The next two shows of this season are going to be of great interest to anybody who fishes more than one day at a time. They’re about having one day when you can do no wrong, and the very next day when you’re wondering what the heck happened. They’re about structure and pressure, and how modern sonar can turn an otherwise “skunky” day into a day you can brag about to your buddies.
In the first of these two episodes, Pete is fishing Lake Nagagami Walleye.
According to our sources, this is one of the best structure lakes in the province. It is located 29 kilometres northwest of Hornepayne, Ontario, in the Algoma district. Our home base for the next five days will be the nearby Timberwolf Lodge.
First, let’s talk about structure. For as long as we’ve been in boats, whether fishing or exploring, mariners have been desperate to know what was below them. How many times did they have to run aground to figure that one out?
One of the first methods used to explore this question was line sounding: Lines with a lead weight at the end running along the bottom, and markers every six feet or so, allowing them to read the water depth. Then, as science progressed, it was echo-sounding or sonar, a device that emitted sound waves to the bottom and recorded the time it took them to bounce back. Higher and lower areas appeared wavy on the graph. This gave us hydrographic or contour maps that a lot of us still use today.
These days sonar has become a very sophisticated, complex, computer-based science that can map the floor of a body of water with remarkable precision. It’s like looking at a three-dimensional photograph.
Gone are the days of just relying on the local old-timers telling you where the hot spots are.
FIND AN EDGE
So what is structure, and why is it so important that we find it? Most fishermen have a pretty good idea what it is, but as a refresher: Structure is any change in contour of the bottom of a body of water that causes a change in depth.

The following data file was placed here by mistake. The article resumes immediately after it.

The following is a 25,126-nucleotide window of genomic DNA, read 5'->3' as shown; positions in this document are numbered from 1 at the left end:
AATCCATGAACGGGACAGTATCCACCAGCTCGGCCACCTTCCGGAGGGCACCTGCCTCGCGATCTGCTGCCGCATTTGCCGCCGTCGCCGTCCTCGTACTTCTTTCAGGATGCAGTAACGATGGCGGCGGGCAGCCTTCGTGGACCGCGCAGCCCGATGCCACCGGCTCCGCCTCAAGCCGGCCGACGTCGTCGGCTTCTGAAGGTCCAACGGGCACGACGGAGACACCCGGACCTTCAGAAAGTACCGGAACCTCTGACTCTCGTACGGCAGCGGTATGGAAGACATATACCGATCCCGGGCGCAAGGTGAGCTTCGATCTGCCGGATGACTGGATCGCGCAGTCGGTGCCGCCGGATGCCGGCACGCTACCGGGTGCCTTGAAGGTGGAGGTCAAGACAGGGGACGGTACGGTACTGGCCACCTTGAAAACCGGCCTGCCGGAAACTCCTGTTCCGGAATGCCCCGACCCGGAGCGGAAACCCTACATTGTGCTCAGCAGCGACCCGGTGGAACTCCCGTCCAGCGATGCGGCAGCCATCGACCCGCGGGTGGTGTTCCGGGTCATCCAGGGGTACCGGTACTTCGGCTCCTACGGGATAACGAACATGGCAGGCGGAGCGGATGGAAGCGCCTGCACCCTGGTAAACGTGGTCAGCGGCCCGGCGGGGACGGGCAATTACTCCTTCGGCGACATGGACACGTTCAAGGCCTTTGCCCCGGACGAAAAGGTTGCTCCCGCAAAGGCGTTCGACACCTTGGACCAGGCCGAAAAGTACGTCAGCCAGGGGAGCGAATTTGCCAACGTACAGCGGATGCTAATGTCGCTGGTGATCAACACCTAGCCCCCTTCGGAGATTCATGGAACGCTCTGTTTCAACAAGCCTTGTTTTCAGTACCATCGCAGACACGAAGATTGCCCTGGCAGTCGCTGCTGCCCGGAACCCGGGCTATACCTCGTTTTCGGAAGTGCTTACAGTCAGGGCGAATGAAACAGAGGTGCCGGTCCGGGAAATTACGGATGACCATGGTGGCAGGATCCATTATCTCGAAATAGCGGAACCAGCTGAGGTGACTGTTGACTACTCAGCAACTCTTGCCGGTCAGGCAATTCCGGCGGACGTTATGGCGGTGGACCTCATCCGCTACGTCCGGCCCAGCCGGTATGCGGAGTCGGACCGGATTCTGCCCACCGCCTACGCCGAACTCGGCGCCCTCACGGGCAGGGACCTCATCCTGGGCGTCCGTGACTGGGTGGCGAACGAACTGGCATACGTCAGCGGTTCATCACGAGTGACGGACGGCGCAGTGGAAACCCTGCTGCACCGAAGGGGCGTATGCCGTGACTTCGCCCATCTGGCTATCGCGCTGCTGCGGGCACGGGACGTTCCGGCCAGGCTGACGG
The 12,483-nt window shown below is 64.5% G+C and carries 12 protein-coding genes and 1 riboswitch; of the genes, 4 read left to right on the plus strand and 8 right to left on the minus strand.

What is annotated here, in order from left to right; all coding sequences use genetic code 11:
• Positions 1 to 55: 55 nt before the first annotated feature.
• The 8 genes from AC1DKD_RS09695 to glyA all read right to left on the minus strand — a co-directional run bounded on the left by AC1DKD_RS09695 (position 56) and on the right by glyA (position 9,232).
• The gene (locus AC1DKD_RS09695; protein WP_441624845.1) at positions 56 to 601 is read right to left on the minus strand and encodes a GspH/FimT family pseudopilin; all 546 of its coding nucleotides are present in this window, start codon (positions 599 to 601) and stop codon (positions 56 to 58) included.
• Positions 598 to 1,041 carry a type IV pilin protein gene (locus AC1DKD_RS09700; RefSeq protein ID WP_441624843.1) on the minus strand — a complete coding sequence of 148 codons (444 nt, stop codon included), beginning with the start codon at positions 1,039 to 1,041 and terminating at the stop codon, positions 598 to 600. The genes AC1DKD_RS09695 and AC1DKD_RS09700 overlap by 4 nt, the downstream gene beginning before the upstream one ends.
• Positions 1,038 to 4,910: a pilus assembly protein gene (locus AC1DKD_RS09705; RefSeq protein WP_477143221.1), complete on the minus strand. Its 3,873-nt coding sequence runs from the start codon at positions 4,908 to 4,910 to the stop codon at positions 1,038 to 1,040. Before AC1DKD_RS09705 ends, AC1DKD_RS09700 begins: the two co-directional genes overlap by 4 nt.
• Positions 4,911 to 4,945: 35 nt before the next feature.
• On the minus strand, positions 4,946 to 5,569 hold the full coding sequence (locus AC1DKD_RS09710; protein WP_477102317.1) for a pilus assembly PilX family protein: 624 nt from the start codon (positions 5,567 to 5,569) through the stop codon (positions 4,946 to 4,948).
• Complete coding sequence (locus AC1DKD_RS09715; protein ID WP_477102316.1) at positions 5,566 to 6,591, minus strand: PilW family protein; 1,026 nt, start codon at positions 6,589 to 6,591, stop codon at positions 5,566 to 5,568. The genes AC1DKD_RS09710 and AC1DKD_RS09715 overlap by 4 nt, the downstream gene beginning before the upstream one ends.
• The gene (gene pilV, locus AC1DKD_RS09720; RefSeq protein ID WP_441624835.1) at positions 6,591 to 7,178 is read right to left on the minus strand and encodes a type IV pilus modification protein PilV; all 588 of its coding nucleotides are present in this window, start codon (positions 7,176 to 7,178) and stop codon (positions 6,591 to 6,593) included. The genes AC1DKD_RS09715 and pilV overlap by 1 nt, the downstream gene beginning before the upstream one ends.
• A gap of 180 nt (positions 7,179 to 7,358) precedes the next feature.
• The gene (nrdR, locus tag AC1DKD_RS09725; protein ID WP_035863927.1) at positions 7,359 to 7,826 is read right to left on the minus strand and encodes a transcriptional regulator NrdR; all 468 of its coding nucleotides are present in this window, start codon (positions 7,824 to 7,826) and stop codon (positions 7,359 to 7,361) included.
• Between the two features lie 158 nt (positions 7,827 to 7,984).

Points, vertical bluff walls, humps, submerged islands, ledges, and creek channels are a few examples. They all have the same common denominator: an edge — a change in depth. Find an edge and you’ll likely find a fish.
Nagagami Lake was gouged out of the earth by the Laurentide Glacier about 10,000 years ago. It has huge inflows (the Foch and Obakamiga rivers) and a massive outflow (the Nagagami River), so the lake is well circulated and well oxygenated, and therefore full of nutrients.
Nagagami is also full of fish: Pike, Perch, Whitefish and, most predominantly, Walleye. The complicated structure at the bottom of this lake, complemented by all these fish, presents the perfect stage upon which to showcase modern-day technologies like Garmin’s portable EchoMap. This tool allowed Pete to locate and read the structure, and add waypoints so he could easily return to any given point on the lake. It also showed him exactly where the fish are within the structure — an otherwise impossible feat.
The weather on this day was perfect: a bright day with a few clouds and a little chop on the water. Fish were all over the place and relatively shallow, around twelve feet. But they were noticeably concentrated around and along ridges.
By splitting the screen on the Garmin, Pete could see where the boat was, relative to the ridge, on the GPS screen; and where the fish were, relative to the boat, on the fishfinder screen. By marking the hits with waypoints, he could maneuver back to the exact spots along that breakline whenever he wanted.
“On this trip, I discovered a great little trick on my Garmin for Walleye fishing,” explains Pete. “Once I located my fishing area, I turned my unit on to the split frequency screen. The 200 kh on the left side shows bottom features with fantastic detail, but not so great on fish. The 77 kh on the right defines actual fish with perfect clarity, but only the basics on structure. If you are fishing for Walleye or any other species of fish close to the bottom, it’s a must to check out the split frequency screen.”
“What a great day,” continues Pete. “Once I dialled in the structure, I literally caught fish after fish. But it wasn’t all about the electronics. Mother Nature and her barometer had a lot to do with it, too. I didn’t realize it at the time, but I was fishing on the cusp of a falling barometer: a pre-frontal low when all the creatures in the food chain are active.”
As usual, Ontario’s Algoma region didn’t disappoint!